Any efforts to reduce roadway and agricultural run-off, eutrophication, development of upland borders to ponds and resulting increased groundwater withdrawal, invasive plant and animal species, trampling of vegetation from recreation, and ditching and filling activities should be considered when managing for this species (NYS DEC 2005, White et al. 2010). Maintenance or restoration of native shoreline vegetation and surrounding upland habitat will benefit this species, as females require native emergent vegetation for successful reproduction and spend much of their time in upland habitats away from the breeding pond (Gibbons et al. 2002, White et al. 2010).
Further inventory is needed to define the extent of populations of Little Bluets in New York. In addition, research is required to understand the habitat requirements and threats to this species. In particular, the impact of the newly arrived invasive Asiatic clam (Corbicula corbicula) at a Suffolk county site should be evaluated through monitoring and a threat assessment (White et al. 2010). A recovery plan for the species should be developed and appropriate management guidelines should be adopted for its persistence in known locations (NYS DEC 2005).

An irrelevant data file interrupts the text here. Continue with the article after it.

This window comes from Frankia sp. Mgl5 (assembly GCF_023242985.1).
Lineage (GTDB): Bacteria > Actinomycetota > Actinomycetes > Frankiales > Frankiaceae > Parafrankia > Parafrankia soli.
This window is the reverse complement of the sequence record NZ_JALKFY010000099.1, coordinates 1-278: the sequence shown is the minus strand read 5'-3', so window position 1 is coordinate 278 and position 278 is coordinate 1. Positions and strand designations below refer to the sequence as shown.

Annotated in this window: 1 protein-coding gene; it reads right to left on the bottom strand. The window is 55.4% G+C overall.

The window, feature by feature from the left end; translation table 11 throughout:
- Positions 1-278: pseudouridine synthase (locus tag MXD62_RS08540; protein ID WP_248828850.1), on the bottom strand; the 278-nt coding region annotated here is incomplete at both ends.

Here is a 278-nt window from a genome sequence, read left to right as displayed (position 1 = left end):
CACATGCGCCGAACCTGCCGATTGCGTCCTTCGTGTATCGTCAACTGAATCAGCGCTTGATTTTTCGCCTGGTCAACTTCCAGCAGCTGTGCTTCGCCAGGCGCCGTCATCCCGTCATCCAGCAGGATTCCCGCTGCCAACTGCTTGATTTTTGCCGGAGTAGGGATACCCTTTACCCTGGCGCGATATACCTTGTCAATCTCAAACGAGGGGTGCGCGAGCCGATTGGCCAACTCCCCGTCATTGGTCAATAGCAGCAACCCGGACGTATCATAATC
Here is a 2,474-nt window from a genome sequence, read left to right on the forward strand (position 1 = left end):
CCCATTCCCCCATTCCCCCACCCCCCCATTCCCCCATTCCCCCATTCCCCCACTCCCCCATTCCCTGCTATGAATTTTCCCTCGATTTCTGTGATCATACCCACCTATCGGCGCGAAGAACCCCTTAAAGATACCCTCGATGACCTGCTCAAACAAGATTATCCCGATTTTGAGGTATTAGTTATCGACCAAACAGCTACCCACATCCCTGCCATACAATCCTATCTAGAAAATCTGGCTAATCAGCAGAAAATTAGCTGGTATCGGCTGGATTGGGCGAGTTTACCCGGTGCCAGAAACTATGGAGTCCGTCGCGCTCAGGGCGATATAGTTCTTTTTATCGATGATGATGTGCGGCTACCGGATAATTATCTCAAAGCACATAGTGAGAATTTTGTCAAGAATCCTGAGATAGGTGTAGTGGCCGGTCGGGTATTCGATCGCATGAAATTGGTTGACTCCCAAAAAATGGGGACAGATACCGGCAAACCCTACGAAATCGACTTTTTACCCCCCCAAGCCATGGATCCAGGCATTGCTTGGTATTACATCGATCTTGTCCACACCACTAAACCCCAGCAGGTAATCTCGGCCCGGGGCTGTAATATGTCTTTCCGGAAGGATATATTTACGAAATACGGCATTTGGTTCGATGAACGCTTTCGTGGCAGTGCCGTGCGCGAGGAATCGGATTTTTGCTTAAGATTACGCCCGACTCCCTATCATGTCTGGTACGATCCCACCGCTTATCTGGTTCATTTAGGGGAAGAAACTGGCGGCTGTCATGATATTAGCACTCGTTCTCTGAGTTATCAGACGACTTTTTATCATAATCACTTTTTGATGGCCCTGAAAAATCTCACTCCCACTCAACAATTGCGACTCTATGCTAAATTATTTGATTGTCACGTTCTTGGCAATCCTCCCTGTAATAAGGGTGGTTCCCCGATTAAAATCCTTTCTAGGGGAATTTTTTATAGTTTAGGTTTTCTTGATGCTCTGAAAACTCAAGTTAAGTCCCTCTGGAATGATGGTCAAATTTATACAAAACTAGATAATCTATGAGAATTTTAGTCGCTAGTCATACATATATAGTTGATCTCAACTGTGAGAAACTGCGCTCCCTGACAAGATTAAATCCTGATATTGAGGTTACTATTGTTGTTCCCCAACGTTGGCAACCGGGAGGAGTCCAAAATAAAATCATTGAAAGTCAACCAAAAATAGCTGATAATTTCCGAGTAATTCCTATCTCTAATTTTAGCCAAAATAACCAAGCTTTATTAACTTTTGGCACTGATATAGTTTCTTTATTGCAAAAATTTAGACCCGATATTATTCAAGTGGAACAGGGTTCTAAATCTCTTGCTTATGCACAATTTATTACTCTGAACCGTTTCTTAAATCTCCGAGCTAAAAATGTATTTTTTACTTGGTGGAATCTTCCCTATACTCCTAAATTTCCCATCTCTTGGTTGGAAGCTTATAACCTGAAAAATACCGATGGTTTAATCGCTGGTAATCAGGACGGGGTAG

Little Bluets are known to inhabit ponds and lakes with sandy substrate, mainly in coastal plain ponds with emergent vegetation along the shoreline (Carpenter 1991, Lam 2004). The largest Long Island population is known from a coastal plain pond which contains the following emergent plants: three-square bulrush (Schoenoplectus pungens), jointed rush (Juncus articulatus), many-flowered pennywort (Hydrocotyle umbellata), seven-angle pipewort (Eriocaulon aquaticum), and golden hedge-hyssop (Gratiola aurea). The pond is surrounded by a wooded upland as well as residences (New York Natural Heritage Program 2011). Other studies in New England indicate a strong association with between little bluets and E. aquaticum (Brown 2005).